What makes a great sermon? In some ways that is like asking what makes a great piece of music. One can talk about conventions in different genres, features of great compositions or performances, but there are no sure-fire recipes or formulae. At the same time, how we in the pews hear and respond to sermons varies greatly from day to day and individual to individual. Those sermons that have moved me most deeply have had more to do with my spiritual needs at the moment and God’s grace in delivering the right words through the mind and voice of the preacher who had no idea of my situation and most likely was delivering what he or she thought was a run-of-the mill effort.
With that as a caveat, here’s what I think. First, the sermon or homily should never be the focus of worship, at least in a Eucharistic-centered worship service. It should be composed and delivered with grace and humility and be designed to shed light on one facet of one of the scripture readings, most often the Gospel lesson. While theology and scholarship may, at times, offer insight into the reading, a sermon is not the place for an extended piece of scholarly analysis because a) it draws attention away from the rest of the service, elevating the preacher and the preaching to a level of importance that eclipses the Eucharist and b) to do in-depth analysis well requires the kind of time and effort on the part of all that only an Adult Forum, bible study, or Sunday School class can provide.
Second, while an inexperienced preacher cannot help but listen to the comments from the pews, and may, in fact, get some useful insights, over the long haul the preacher has to go with what he or she works out to be the best way to articulate his or her faith to others. In the beginning, it may help to try out different styles or suggestions from others. It also may help to get assistance from an expert in public speaking, which may not have been taught in seminary (I recall a seminarian intern whose sermons blossomed overnight after a few sessions with someone in the congregation who taught speech and communication at the local university). But in the end, the best sermons come from the mind and heart of a spiritually mature person, who speaks from his or her own wrestling with the meaning of scriptures in the context of personal life and public ministry, who is not trying to “move” the congregation as a whole or create a life-changing experience, but simply preaches the Gospel as he or she knows it and lets God take care of rest.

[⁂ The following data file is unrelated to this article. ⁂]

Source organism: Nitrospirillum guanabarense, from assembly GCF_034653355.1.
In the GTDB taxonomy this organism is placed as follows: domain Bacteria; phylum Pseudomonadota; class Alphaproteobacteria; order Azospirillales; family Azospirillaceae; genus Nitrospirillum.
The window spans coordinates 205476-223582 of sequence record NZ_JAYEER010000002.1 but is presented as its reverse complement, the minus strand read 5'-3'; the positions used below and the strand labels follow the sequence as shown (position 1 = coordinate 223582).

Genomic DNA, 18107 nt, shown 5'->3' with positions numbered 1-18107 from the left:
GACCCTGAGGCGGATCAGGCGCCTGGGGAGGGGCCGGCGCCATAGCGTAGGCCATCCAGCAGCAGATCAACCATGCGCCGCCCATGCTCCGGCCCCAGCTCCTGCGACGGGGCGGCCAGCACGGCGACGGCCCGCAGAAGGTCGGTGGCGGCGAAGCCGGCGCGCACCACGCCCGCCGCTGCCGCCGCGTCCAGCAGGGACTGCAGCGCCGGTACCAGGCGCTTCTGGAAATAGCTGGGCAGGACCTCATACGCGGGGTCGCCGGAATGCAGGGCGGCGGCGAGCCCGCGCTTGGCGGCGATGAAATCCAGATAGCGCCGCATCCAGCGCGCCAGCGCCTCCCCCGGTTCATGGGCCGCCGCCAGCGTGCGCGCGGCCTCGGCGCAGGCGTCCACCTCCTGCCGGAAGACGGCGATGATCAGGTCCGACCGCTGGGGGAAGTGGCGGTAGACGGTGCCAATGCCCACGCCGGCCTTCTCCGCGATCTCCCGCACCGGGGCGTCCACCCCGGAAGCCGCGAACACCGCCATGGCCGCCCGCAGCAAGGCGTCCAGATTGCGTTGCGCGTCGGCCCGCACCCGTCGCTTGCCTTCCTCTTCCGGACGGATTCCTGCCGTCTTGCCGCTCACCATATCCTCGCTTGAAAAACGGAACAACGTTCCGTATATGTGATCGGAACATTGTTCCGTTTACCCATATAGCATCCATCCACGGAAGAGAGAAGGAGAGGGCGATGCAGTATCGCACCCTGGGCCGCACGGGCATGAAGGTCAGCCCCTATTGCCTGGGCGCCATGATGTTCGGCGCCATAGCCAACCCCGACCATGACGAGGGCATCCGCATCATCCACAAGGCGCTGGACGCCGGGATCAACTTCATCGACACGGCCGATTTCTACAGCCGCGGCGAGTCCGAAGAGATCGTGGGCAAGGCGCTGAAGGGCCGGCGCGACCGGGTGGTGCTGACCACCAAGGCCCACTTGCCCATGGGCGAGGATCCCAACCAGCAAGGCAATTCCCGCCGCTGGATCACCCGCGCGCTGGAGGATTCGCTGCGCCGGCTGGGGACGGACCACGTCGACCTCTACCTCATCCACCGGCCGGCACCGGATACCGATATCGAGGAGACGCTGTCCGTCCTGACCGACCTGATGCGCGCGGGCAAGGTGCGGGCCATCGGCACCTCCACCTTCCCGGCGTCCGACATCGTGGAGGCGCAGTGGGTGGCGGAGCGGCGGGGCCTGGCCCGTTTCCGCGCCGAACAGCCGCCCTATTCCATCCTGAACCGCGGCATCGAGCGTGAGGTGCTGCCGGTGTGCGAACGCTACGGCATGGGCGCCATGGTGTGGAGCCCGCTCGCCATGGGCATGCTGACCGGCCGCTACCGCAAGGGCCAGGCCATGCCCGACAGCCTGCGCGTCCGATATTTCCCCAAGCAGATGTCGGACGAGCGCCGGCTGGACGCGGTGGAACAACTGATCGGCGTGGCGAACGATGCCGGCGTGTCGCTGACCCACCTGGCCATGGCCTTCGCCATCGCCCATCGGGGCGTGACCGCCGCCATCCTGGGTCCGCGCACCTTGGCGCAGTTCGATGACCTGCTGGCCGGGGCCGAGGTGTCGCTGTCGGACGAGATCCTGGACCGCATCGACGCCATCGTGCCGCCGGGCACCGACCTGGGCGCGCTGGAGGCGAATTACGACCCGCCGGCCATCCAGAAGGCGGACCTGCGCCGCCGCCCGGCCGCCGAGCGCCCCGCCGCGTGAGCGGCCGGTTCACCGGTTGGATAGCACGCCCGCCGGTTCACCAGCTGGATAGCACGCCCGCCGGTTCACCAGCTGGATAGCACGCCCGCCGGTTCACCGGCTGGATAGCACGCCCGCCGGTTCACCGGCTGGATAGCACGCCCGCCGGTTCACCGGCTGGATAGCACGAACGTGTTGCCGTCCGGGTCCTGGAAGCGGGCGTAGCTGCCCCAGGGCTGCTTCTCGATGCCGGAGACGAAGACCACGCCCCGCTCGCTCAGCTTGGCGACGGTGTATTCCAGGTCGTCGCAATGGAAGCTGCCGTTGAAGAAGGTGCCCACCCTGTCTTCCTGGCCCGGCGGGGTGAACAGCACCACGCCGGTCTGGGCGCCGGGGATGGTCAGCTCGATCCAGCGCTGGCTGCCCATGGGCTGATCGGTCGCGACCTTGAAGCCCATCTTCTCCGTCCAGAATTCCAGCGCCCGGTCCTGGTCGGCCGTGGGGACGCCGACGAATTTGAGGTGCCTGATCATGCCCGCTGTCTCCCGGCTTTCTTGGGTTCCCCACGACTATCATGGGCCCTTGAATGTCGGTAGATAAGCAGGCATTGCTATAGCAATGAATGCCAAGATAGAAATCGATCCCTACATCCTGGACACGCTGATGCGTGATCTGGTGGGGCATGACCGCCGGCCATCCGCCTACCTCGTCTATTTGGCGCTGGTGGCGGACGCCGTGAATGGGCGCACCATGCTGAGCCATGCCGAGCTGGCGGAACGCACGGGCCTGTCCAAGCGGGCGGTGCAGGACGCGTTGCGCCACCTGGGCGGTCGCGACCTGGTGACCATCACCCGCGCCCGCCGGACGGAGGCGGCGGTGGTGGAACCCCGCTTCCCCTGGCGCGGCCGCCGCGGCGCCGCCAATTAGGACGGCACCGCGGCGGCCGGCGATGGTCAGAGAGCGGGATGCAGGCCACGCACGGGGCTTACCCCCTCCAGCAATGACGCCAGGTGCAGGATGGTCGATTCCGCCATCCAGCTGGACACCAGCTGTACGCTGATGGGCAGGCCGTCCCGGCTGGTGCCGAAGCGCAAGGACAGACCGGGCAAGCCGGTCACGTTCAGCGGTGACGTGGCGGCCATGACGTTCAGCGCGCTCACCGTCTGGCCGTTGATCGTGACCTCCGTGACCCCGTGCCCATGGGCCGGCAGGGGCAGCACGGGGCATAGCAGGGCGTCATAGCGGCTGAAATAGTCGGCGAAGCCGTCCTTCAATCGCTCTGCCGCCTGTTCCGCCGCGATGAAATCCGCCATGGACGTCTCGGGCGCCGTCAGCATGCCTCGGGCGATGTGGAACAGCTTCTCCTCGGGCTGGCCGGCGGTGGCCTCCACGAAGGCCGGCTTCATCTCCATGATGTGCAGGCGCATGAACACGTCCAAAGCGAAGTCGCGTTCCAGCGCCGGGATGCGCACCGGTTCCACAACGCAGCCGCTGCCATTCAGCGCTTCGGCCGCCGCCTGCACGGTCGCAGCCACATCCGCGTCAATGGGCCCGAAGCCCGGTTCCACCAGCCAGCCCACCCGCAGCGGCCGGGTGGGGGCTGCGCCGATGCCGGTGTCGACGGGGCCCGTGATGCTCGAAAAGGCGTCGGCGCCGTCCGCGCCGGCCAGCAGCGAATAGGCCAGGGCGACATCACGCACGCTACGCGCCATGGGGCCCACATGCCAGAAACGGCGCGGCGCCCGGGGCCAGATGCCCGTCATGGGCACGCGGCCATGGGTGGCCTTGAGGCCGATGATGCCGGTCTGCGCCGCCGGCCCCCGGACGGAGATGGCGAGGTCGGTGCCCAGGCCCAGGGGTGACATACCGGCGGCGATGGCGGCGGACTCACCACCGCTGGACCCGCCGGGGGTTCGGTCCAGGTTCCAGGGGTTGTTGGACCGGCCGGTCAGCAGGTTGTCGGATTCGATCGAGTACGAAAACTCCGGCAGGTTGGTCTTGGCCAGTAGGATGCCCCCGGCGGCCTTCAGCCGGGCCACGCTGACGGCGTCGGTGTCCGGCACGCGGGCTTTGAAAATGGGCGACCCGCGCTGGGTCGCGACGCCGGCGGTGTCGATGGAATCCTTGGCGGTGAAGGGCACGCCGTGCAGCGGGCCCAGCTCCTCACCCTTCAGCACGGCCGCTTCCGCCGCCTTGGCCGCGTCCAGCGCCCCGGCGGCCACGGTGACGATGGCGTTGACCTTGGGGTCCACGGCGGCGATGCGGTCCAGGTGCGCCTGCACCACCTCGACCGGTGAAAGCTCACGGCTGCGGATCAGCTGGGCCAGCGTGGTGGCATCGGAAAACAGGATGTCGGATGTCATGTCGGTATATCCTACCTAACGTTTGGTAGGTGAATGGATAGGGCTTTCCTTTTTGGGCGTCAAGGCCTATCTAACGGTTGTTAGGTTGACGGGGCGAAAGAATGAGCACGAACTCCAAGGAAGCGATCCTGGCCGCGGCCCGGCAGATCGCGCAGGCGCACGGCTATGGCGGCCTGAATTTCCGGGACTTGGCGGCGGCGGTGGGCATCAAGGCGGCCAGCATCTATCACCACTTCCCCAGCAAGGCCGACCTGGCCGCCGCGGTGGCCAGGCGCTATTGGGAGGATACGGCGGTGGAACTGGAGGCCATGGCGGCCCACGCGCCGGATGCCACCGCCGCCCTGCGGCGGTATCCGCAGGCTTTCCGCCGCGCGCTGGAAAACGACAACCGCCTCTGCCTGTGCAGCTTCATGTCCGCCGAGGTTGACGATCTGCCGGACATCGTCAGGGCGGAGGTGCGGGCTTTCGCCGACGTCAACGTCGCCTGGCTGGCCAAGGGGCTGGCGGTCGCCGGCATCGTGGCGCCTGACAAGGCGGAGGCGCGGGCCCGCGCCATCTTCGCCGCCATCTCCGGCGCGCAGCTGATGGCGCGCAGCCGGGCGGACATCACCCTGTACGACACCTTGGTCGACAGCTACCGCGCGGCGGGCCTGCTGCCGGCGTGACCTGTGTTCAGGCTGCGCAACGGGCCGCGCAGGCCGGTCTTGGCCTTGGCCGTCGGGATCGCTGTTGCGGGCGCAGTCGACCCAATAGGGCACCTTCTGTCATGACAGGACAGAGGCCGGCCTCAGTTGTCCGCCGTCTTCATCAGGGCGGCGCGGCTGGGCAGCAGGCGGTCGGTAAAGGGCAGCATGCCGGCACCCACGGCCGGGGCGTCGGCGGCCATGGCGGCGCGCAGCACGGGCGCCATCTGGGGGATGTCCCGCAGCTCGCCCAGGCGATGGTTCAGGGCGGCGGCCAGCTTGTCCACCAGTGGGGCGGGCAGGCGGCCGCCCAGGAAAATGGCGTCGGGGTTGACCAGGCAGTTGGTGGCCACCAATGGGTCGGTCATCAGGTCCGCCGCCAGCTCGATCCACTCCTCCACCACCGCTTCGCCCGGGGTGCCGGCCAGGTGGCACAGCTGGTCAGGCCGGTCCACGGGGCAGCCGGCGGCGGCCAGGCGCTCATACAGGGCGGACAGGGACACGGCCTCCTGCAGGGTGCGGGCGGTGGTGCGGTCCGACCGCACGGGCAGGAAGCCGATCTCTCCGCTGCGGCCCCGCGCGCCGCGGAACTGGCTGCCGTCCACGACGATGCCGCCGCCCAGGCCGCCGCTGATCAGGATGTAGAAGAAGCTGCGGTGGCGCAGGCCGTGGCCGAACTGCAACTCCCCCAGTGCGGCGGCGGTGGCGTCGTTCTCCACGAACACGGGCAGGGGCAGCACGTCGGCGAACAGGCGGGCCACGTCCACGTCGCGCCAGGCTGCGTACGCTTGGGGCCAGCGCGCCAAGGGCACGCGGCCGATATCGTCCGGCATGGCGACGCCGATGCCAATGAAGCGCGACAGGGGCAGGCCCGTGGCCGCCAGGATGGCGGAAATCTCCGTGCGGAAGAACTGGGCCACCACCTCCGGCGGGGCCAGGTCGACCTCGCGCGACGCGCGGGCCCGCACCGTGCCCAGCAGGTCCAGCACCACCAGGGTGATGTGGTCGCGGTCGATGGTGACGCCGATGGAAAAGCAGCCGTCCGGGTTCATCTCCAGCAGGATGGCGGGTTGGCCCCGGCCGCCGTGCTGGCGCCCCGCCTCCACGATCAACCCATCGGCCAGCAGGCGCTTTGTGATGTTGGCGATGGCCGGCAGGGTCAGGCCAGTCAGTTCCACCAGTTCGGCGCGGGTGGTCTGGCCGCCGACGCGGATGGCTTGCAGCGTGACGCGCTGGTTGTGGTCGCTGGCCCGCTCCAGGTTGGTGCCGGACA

Finally, I agree wholeheartedly with John Chilton’s comments that sermons should not be the primary focus of any pastor. The reality is that few pastors are truly gifted preachers, and truly gifted preachers are not necessarily good pastors. While the “best” sermons I have heard were composed in writing and read, delivered in 8-12 minutes, had a clear point, beginning, middle and end, were theologically sound, well-informed, but not burdened with jargon, the best church experience I had was in a congregation lead by a pastor who gave sermons based on loose notes, that rambled, were heart-felt, a little too long, but he was someone who not only was a great pastor but was supported by a community of lay people who were the heart and soul of the church, laity who brought great gifts to bible study and other adult education programs, who worked hard on both mission and fellowship and who did not rely on the pastor to direct them in every endeavor. His gifts were in knowing and appreciating that community and ministering to its needs and those on the outside. Not all pastors find themselves in a congregation like that, but the best nurture the seeds wherever they find them, nurturing that requires more precious gifts than what it takes to deliver block-buster sermons.
[originally posted as comments to Susan Fawcett's article at Episcopal Café]